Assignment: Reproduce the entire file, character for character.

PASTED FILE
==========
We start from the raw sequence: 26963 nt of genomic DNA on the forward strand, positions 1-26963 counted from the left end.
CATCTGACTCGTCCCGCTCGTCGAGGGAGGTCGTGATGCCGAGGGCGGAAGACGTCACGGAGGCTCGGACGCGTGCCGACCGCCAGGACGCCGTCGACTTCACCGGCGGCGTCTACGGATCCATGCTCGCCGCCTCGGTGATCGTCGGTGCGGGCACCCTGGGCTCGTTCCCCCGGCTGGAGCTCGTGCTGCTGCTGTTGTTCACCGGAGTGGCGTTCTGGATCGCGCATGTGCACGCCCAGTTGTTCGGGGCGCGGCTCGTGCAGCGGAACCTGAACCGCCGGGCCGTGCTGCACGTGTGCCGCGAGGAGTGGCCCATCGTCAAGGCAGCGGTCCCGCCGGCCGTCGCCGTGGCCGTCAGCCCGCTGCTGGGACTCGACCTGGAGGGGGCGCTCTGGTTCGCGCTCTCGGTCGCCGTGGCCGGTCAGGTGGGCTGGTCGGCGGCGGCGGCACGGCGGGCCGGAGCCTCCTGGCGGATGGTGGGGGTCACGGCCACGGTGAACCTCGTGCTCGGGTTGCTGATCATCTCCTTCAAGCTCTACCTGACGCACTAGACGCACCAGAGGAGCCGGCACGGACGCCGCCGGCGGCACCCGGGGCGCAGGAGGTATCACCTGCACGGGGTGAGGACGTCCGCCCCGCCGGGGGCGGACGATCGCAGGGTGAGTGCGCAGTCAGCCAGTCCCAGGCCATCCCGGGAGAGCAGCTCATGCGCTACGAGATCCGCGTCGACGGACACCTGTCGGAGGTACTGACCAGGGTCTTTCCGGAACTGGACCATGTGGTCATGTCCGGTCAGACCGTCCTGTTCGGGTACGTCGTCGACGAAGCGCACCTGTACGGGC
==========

We start from the raw sequence: 26963 nt of genomic DNA on the forward strand, positions 1-26963 counted from the left end.
CATCTGACTCGTCCCGCTCGTCGAGGGAGGTCGTGATGCCGAGGGCGGAAGACGTCACGGAGGCTCGGACGCGTGCCGACCGCCAGGACGCCGTCGACTTCACCGGCGGCGTCTACGGATCCATGCTCGCCGCCTCGGTGATCGTCGGTGCGGGCACCCTGGGCTCGTTCCCCCGGCTGGAGCTCGTGCTGCTGCTGTTGTTCACCGGAGTGGCGTTCTGGATCGCGCATGTGCACGCCCAGTTGTTCGGGGCGCGGCTCGTGCAGCGGAACCTGAACCGCCGGGCCGTGCTGCACGTGTGCCGCGAGGAGTGGCCCATCGTCAAGGCAGCGGTCCCGCCGGCCGTCGCCGTGGCCGTCAGCCCGCTGCTGGGACTCGACCTGGAGGGGGCGCTCTGGTTCGCGCTCTCGGTCGCCGTGGCCGGTCAGGTGGGCTGGTCGGCGGCGGCGGCACGGCGGGCCGGAGCCTCCTGGCGGATGGTGGGGGTCACGGCCACGGTGAACCTCGTGCTCGGGTTGCTGATCATCTCCTTCAAGCTCTACCTGACGCACTAGACGCACCAGAGGAGCCGGCACGGACGCCGCCGGCGGCACCCGGGGCGCAGGAGGTATCACCTGCACGGGGTGAGGACGTCCGCCCCGCCGGGGGCGGACGATCGCAGGGTGAGTGCGCAGTCAGCCAGTCCCAGGCCATCCCGGGAGAGCAGCTCATGCGCTACGAGATCCGCGTCGACGGACACCTGTCGGAGGTACTGACCAGGGTCTTTCCGGAACTGGACCATGTGGTCATGTCCGGTCAGACCGTCCTGTTCGGGTACGTCGTCGACGAAGCGCACCTGTACGGGC